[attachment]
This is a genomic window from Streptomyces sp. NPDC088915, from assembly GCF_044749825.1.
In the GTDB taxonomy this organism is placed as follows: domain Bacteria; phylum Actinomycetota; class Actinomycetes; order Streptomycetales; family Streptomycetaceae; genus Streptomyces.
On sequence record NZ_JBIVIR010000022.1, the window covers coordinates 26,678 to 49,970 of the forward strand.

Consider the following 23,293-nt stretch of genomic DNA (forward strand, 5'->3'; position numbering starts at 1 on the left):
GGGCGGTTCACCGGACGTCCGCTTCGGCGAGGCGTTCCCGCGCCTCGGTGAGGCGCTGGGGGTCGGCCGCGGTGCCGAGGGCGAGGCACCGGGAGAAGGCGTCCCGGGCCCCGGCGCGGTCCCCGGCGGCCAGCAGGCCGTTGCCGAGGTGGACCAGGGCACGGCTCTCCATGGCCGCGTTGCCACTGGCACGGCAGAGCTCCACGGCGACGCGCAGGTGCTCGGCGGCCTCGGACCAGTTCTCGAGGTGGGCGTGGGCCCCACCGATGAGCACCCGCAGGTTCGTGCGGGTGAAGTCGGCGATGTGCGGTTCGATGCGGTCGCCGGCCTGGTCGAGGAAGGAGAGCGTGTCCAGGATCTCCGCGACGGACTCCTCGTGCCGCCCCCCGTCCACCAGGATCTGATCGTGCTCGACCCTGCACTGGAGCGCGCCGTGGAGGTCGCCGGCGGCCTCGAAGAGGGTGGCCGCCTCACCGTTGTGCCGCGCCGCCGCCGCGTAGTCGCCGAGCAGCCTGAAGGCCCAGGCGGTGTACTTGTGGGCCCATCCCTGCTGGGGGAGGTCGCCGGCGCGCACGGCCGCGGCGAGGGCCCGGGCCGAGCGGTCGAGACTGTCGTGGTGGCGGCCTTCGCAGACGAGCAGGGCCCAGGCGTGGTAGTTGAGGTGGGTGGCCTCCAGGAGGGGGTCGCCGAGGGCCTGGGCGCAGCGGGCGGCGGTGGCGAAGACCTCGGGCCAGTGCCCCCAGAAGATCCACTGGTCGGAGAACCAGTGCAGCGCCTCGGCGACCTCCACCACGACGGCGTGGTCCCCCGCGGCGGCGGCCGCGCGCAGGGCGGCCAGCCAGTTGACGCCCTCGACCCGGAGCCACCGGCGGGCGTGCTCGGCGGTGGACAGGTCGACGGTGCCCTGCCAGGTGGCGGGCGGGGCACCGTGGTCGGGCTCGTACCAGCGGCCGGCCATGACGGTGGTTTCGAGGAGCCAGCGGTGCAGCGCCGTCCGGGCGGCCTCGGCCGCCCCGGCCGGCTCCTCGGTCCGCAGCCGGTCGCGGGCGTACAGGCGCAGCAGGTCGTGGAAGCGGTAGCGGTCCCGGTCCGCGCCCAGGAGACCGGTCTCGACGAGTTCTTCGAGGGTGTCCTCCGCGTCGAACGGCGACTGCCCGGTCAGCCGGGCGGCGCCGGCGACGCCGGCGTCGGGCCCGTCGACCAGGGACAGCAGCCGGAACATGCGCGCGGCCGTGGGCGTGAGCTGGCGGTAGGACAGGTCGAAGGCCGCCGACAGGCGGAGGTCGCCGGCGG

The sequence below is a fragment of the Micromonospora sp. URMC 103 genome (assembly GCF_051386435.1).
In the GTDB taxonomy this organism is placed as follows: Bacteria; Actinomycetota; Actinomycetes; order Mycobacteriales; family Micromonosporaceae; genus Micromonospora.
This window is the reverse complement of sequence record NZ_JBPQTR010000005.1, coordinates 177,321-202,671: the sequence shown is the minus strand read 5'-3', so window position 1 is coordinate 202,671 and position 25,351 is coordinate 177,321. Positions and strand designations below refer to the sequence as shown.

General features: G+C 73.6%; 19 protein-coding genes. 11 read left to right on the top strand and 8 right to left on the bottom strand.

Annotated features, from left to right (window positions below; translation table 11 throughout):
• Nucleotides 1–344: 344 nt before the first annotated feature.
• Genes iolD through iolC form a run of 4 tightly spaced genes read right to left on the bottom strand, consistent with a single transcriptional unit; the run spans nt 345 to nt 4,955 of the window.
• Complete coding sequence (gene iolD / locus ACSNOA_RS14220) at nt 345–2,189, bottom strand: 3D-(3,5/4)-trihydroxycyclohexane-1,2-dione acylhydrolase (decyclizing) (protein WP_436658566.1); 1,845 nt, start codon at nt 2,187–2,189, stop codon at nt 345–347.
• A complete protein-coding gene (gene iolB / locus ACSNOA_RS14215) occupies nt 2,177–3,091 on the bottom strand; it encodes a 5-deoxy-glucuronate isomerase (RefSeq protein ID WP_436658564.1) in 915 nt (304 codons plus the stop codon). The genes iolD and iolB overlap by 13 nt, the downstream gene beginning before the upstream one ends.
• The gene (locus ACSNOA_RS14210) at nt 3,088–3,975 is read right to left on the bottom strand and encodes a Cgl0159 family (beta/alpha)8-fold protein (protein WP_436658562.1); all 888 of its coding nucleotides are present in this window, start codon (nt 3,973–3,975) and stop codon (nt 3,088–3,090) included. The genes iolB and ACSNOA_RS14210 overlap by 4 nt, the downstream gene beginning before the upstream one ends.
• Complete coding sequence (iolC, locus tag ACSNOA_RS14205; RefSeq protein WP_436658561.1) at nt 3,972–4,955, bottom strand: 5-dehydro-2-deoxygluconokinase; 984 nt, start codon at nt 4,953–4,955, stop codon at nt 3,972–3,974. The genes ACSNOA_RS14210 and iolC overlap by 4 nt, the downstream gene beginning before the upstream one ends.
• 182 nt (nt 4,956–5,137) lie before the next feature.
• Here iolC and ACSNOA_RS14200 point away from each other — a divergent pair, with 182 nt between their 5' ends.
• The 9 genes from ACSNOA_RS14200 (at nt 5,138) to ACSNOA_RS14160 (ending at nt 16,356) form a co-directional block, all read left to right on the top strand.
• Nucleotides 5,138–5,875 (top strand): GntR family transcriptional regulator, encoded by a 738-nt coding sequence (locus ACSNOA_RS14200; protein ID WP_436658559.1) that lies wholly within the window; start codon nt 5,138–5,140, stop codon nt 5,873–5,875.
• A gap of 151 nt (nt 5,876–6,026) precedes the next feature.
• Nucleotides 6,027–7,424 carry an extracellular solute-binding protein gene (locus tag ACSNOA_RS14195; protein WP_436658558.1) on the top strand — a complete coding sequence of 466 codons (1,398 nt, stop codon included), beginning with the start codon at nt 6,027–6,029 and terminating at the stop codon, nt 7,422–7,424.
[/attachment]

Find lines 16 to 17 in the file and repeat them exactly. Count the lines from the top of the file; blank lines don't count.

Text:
• Complete coding sequence (iolC, locus tag ACSNOA_RS14205; RefSeq protein WP_436658561.1) at nt 3,972–4,955, bottom strand: 5-dehydro-2-deoxygluconokinase; 984 nt, start codon at nt 4,953–4,955, stop codon at nt 3,972–3,974. The genes ACSNOA_RS14210 and iolC overlap by 4 nt, the downstream gene beginning before the upstream one ends.
• 182 nt (nt 4,956–5,137) lie before the next feature.